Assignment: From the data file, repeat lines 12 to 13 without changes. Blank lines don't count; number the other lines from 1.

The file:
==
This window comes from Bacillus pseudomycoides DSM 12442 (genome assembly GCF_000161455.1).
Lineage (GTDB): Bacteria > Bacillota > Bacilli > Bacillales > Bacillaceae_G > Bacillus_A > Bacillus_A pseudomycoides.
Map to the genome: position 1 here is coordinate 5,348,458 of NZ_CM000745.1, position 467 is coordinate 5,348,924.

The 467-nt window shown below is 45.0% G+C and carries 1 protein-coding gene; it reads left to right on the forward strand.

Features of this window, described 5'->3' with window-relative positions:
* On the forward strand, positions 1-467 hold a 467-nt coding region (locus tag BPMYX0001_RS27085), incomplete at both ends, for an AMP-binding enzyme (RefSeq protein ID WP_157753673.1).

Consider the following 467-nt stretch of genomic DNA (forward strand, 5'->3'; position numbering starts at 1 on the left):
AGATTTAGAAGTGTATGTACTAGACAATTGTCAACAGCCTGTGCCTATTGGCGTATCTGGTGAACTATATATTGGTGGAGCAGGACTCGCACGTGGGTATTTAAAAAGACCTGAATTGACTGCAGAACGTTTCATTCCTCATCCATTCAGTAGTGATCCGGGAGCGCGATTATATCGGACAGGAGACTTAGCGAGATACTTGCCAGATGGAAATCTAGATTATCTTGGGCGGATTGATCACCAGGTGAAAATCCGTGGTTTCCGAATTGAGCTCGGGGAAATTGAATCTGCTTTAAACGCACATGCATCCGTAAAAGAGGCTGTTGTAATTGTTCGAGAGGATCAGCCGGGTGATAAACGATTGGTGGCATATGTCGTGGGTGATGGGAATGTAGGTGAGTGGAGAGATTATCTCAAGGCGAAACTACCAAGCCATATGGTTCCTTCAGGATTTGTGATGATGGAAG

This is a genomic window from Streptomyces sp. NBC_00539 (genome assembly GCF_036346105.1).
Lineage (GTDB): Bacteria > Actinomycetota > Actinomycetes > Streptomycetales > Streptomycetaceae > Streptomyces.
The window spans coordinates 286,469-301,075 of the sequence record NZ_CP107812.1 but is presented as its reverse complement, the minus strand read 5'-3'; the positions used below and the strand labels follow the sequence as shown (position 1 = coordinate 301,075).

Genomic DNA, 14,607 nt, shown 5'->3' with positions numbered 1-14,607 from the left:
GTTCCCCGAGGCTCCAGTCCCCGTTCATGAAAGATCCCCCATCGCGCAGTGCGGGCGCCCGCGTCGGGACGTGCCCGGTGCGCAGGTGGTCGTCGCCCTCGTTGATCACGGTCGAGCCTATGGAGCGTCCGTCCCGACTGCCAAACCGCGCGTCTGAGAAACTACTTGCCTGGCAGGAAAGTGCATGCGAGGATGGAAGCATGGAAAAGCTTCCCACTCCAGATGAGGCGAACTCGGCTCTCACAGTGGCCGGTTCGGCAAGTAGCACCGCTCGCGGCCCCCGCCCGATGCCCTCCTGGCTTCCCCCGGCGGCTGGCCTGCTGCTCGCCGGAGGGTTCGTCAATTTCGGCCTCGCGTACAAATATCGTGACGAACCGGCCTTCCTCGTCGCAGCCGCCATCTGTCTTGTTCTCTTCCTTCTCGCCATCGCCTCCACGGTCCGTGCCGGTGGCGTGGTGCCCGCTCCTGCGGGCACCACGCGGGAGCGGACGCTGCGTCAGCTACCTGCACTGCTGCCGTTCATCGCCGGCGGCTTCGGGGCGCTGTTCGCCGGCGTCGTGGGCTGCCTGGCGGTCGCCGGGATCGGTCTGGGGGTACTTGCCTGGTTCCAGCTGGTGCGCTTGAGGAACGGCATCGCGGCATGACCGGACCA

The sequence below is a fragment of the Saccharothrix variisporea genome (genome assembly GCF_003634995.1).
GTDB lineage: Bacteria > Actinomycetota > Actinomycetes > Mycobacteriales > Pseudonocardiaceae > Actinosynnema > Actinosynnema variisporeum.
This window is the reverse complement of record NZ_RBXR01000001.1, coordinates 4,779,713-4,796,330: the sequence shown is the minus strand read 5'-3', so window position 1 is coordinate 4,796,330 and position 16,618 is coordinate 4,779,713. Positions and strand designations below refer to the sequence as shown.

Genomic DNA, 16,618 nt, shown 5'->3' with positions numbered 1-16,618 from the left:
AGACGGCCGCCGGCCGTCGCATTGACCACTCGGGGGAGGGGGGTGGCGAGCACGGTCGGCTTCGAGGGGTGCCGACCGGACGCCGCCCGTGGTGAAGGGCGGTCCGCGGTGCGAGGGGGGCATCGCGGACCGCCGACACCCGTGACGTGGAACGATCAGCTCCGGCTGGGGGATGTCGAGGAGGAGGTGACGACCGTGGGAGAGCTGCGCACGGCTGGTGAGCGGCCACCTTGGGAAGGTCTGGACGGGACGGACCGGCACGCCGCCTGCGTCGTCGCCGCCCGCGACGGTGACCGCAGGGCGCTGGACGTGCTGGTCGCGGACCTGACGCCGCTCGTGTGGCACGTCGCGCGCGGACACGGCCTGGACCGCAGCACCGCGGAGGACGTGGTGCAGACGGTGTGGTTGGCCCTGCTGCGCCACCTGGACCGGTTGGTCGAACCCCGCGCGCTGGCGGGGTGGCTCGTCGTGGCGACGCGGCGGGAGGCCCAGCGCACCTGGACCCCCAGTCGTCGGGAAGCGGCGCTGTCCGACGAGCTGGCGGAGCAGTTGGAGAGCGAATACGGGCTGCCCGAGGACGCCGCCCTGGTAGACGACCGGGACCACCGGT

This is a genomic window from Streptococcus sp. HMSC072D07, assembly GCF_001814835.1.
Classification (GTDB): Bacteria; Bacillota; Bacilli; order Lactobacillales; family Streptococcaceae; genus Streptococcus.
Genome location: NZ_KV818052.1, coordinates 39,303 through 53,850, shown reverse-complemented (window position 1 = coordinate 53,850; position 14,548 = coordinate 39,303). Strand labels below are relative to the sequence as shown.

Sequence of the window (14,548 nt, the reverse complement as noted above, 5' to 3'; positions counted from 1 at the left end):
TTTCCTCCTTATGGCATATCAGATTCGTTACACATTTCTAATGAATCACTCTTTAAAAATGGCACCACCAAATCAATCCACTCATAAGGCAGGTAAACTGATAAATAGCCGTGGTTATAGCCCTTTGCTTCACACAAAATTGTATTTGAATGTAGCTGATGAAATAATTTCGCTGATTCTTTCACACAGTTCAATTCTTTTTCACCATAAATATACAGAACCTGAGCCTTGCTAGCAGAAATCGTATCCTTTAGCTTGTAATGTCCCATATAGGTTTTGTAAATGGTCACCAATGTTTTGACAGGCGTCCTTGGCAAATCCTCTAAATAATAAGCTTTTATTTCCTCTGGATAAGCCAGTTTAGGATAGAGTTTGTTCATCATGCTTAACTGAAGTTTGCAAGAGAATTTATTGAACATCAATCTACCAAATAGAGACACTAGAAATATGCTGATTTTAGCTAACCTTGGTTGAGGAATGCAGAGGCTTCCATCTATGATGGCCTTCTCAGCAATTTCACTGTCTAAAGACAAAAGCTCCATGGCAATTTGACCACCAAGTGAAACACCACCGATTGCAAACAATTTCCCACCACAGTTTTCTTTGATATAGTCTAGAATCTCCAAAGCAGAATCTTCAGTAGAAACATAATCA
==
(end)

Genomic DNA, 14,607 nt, shown 5'->3' with positions numbered 1-14,607 from the left:
GTTCCCCGAGGCTCCAGTCCCCGTTCATGAAAGATCCCCCATCGCGCAGTGCGGGCGCCCGCGTCGGGACGTGCCCGGTGCGCAGGTGGTCGTCGCCCTCGTTGATCACGGTCGAGCCTATGGAGCGTCCGTCCCGACTGCCAAACCGCGCGTCTGAGAAACTACTTGCCTGGCAGGAAAGTGCATGCGAGGATGGAAGCATGGAAAAGCTTCCCACTCCAGATGAGGCGAACTCGGCTCTCACAGTGGCCGGTTCGGCAAGTAGCACCGCTCGCGGCCCCCGCCCGATGCCCTCCTGGCTTCCCCCGGCGGCTGGCCTGCTGCTCGCCGGAGGGTTCGTCAATTTCGGCCTCGCGTACAAATATCGTGACGAACCGGCCTTCCTCGTCGCAGCCGCCATCTGTCTTGTTCTCTTCCTTCTCGCCATCGCCTCCACGGTCCGTGCCGGTGGCGTGGTGCCCGCTCCTGCGGGCACCACGCGGGAGCGGACGCTGCGTCAGCTACCTGCACTGCTGCCGTTCATCGCCGGCGGCTTCGGGGCGCTGTTCGCCGGCGTCGTGGGCTGCCTGGCGGTCGCCGGGATCGGTCTGGGGGTACTTGCCTGGTTCCAGCTGGTGCGCTTGAGGAACGGCATCGCGGCATGACCGGACCA